Perhaps you have had occasion to use a pair of three-dimensional glasses, those barely-more-than-cardboard contraptions that get issued, for example, at the door of Disney MGM’s Muppet Movie show. If you wear them, things in the movie appear three-dimensional.
I have something like the reverse of those in mind. A pair of two-dimensional glasses, as I am conceiving of them, when you put them on, would make something three-dimensional appear two-dimensional, allowing you only to see the two-dimensional aspects of what you are looking at.
People generally are born with a certain kind of two-dimensional glasses plastered to their face. When we think about what knowledge or knowing is, we think of information, facts, statements, formulas. Not that these aren’t knowledge. It’s that these aren’t all there is to knowledge, nor even the most important part. If we think knowledge is information, it’s as if two-dimensional glasses are serving to flatten knowledge for us, keeping us from registering any dimensions of knowing which aren’t information.
Then, when it comes to thinking about learning, or getting an education, we think this involves transfer of information. True, we might protest that knowledge isn’t just information; it’s also application. You learn information, and you learn a method; you implement the method that uses the information, and you’re educated.
What else could knowledge be, you might ask? Not information, but transformation, according to James Loder, in his book, The Transforming Moment (2nd ed. Colorado Springs: Helmers and Howard, 1989). Loder criticizes our preconceived notions regarding knowledge as resulting from an “eikonic eclipse”: something that hides the critically central transformational role of the imagination in any act of coming to know.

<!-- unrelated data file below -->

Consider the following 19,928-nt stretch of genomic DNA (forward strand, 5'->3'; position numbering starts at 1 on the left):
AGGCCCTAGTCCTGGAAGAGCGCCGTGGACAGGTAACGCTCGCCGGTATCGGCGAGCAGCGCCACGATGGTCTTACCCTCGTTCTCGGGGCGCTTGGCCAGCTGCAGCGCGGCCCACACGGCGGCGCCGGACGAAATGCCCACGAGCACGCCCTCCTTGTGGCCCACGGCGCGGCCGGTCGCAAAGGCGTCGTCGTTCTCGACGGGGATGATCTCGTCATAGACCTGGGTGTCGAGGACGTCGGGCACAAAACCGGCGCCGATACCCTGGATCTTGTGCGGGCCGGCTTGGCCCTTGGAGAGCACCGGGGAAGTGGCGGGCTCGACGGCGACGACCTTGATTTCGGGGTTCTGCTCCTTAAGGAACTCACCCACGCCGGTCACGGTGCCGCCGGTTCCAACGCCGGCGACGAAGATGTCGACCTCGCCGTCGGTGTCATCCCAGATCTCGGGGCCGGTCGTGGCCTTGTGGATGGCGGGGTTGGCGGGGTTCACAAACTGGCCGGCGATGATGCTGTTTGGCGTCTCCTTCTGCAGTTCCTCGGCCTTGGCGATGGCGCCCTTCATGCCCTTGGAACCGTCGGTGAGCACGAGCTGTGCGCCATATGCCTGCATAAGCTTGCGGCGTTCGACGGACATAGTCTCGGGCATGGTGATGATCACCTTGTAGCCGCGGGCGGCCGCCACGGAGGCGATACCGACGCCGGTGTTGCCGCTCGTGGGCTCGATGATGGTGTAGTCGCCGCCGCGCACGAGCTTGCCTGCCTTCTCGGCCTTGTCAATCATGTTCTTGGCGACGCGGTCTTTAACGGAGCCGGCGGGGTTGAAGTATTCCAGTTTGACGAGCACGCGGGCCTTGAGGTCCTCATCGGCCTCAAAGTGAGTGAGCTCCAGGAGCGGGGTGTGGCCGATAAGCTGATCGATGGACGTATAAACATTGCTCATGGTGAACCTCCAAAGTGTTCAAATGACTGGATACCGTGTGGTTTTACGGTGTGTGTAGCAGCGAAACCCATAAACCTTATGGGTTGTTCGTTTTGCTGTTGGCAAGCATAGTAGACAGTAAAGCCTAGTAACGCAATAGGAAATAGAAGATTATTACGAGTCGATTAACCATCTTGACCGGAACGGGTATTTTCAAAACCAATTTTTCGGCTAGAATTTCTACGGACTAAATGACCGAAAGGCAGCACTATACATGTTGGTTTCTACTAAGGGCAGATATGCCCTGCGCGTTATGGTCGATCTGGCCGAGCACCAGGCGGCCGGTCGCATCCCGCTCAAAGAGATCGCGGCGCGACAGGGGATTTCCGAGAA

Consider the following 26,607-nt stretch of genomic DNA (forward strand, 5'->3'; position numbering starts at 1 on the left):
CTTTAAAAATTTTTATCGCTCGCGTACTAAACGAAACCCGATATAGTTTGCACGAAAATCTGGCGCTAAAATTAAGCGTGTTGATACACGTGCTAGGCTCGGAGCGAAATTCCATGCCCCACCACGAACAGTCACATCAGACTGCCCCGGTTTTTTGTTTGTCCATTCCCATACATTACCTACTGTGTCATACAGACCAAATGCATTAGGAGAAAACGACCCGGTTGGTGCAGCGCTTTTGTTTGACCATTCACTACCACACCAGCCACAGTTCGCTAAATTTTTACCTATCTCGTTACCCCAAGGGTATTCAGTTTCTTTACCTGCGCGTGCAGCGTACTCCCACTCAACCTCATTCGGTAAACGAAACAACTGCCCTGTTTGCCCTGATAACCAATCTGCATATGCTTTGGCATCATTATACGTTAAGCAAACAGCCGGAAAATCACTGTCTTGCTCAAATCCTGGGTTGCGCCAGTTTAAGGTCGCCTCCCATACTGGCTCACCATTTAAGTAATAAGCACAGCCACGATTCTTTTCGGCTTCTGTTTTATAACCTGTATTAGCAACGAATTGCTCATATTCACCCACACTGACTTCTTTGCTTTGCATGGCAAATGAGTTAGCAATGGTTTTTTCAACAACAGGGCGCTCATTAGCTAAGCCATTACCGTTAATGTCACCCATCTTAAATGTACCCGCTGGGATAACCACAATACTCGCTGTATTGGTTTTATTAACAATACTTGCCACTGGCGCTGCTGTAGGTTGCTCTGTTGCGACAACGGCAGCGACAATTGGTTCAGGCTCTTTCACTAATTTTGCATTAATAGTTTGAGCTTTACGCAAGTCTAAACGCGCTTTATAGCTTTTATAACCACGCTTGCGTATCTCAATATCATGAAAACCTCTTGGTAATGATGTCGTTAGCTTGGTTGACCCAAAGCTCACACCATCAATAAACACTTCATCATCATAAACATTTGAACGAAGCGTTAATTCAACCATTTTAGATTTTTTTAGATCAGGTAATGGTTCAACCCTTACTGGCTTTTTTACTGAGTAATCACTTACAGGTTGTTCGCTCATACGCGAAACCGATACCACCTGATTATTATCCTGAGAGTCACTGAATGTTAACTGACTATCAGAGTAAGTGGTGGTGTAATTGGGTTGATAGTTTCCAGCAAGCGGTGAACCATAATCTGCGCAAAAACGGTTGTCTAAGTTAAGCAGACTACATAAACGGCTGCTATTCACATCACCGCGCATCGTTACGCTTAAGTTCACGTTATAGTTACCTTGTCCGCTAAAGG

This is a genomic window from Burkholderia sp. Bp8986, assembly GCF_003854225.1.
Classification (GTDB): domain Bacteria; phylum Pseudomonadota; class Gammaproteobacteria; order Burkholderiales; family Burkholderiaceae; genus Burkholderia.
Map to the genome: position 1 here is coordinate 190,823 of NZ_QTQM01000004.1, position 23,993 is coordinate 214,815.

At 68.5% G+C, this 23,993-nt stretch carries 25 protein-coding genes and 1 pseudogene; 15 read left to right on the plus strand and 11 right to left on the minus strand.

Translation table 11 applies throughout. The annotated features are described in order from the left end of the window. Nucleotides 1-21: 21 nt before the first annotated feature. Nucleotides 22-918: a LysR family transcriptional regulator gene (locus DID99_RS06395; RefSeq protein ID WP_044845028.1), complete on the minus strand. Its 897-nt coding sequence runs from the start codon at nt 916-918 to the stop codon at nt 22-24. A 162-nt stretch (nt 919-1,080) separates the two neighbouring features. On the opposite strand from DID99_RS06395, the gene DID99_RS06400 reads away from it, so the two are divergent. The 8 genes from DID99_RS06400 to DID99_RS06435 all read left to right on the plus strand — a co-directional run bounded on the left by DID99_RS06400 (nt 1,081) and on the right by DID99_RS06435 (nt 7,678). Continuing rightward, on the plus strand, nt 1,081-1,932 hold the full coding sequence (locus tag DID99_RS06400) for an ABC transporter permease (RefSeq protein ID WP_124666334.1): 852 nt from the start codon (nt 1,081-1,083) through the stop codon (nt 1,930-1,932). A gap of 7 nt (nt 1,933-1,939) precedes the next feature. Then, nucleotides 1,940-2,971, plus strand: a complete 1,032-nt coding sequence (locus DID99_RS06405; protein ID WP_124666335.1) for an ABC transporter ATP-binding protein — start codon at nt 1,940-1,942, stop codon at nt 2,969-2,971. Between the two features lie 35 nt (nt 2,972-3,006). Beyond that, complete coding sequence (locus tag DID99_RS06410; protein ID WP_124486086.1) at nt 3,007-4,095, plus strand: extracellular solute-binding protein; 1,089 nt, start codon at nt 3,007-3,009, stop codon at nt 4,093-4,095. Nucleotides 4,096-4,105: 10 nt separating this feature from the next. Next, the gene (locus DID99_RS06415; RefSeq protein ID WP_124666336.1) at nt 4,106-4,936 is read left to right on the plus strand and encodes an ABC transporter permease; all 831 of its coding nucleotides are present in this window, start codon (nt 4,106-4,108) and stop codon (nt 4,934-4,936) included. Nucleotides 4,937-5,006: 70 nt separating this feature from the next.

Take the scientific method, for instance, taught from grade school on: in science you identify a problem, form a hypothesis, test the hypothesis by collecting and analyzing data, and formulate conclusions. All this sounds systematic and right as rain. But our two-dimensional glasses (my analogy, inspired by Loder’s term) flatten out the profoundly imaginative, highly talented and wise, risky, responsible, deeply human, somehow divinely inspired, self-and-world transforming, “form a hypothesis.”
When I was in 11th grade, contemplating studying chemistry in college, something drew me up short. I couldn’t see how anybody, no matter how many labs they did, could count on “forming a hypothesis.” To me that seemed a kind of magic that I could not explain and didn’t think I could generate. And so I thought I couldn’t be a chemist. (I didn’t realize that I was, however, on my way to being an epistemologist—somebody who thinks a lot about knowing.)
Knowing is transformation. It is a creative insight that changes us and changes things. We emerge, from the knowing event, different persons, seeing the world differently. Knowing is more like a conversion and less like catechism, we might say. And apart from the conversion, catechism is lifeless two-dimensionality. Catechism of course is important, but precisely because it invites conversion.
The dynamic of transformational knowing is, I believe, akin to the descent of God. The Lord, whom you seek, will suddenly come to his temple, says the Scriptures. God comes; I am changed. He breaks the bread and our eyes are opened to see Him and ourselves and our world differently. We’ve been summoned. There is no going back. That is knowing.
This suggests two very profound implications. In one direction, our relationship with the living Lord, far from being antithetical to “knowledge,” (as in “faith VERSUS reason”) is the best specimen and model of it. In the other, in whatever way we are involved in education—as teachers or students in classrooms, churches, homes, or on-the-job training, we must teach and learn and assess for transformation. We must learn, not so much to comprehend as to be apprehended. We must see ourselves as, in our determined efforts, putting ourselves in the way of the incoming of God.